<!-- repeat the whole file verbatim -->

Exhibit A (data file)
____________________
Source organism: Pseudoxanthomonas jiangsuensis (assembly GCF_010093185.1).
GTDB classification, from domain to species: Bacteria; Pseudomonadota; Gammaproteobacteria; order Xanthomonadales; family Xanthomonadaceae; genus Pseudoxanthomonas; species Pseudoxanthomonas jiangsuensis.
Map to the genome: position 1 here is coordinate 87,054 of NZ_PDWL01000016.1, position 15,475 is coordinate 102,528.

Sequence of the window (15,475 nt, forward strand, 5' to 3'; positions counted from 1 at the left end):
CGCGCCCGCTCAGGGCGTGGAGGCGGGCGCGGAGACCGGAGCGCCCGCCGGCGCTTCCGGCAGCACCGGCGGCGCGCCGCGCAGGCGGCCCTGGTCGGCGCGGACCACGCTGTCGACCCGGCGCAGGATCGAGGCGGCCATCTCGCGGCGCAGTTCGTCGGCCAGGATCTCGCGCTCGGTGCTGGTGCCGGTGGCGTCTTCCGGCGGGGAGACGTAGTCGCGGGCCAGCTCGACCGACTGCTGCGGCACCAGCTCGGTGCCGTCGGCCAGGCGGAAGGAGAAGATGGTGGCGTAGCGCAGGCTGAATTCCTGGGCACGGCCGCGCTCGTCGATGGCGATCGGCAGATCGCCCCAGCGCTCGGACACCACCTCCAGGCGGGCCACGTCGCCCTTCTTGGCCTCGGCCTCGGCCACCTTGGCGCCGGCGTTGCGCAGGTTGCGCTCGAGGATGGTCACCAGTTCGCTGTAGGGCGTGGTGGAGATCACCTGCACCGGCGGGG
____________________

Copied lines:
Source organism: Pseudoxanthomonas jiangsuensis (assembly GCF_010093185.1).
GTDB classification, from domain to species: Bacteria; Pseudomonadota; Gammaproteobacteria; order Xanthomonadales; family Xanthomonadaceae; genus Pseudoxanthomonas; species Pseudoxanthomonas jiangsuensis.
Map to the genome: position 1 here is coordinate 87,054 of NZ_PDWL01000016.1, position 15,475 is coordinate 102,528.

Sequence of the window (15,475 nt, forward strand, 5' to 3'; positions counted from 1 at the left end):
CGCGCCCGCTCAGGGCGTGGAGGCGGGCGCGGAGACCGGAGCGCCCGCCGGCGCTTCCGGCAGCACCGGCGGCGCGCCGCGCAGGCGGCCCTGGTCGGCGCGGACCACGCTGTCGACCCGGCGCAGGATCGAGGCGGCCATCTCGCGGCGCAGTTCGTCGGCCAGGATCTCGCGCTCGGTGCTGGTGCCGGTGGCGTCTTCCGGCGGGGAGACGTAGTCGCGGGCCAGCTCGACCGACTGCTGCGGCACCAGCTCGGTGCCGTCGGCCAGGCGGAAGGAGAAGATGGTGGCGTAGCGCAGGCTGAATTCCTGGGCACGGCCGCGCTCGTCGATGGCGATCGGCAGATCGCCCCAGCGCTCGGACACCACCTCCAGGCGGGCCACGTCGCCCTTCTTGGCCTCGGCCTCGGCCACCTTGGCGCCGGCGTTGCGCAGGTTGCGCTCGAGGATGGTCACCAGTTCGCTGTAGGGCGTGGTGGAGATCACCTGCACCGGCGGGG